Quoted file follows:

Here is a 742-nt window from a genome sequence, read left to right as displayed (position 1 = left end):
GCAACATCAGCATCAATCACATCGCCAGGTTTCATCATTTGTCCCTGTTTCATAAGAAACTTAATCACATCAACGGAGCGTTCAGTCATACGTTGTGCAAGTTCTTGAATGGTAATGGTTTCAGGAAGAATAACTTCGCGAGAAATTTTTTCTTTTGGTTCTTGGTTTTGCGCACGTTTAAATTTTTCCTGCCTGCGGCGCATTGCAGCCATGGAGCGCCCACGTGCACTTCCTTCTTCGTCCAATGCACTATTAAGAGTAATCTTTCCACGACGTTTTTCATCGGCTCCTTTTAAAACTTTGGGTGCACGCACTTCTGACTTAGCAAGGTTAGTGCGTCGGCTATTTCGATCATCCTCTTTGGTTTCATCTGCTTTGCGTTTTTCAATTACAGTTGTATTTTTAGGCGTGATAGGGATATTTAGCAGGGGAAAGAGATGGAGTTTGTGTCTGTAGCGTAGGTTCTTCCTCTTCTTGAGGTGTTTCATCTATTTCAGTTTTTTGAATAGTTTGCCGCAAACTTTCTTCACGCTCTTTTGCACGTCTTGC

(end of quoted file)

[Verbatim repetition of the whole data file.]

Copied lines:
Here is a 742-nt window from a genome sequence, read left to right as displayed (position 1 = left end):
GCAACATCAGCATCAATCACATCGCCAGGTTTCATCATTTGTCCCTGTTTCATAAGAAACTTAATCACATCAACGGAGCGTTCAGTCATACGTTGTGCAAGTTCTTGAATGGTAATGGTTTCAGGAAGAATAACTTCGCGAGAAATTTTTTCTTTTGGTTCTTGGTTTTGCGCACGTTTAAATTTTTCCTGCCTGCGGCGCATTGCAGCCATGGAGCGCCCACGTGCACTTCCTTCTTCGTCCAATGCACTATTAAGAGTAATCTTTCCACGACGTTTTTCATCGGCTCCTTTTAAAACTTTGGGTGCACGCACTTCTGACTTAGCAAGGTTAGTGCGTCGGCTATTTCGATCATCCTCTTTGGTTTCATCTGCTTTGCGTTTTTCAATTACAGTTGTATTTTTAGGCGTGATAGGGATATTTAGCAGGGGAAAGAGATGGAGTTTGTGTCTGTAGCGTAGGTTCTTCCTCTTCTTGAGGTGTTTCATCTATTTCAGTTTTTTGAATAGTTTGCCGCAAACTTTCTTCACGCTCTTTTGCACGTCTTGC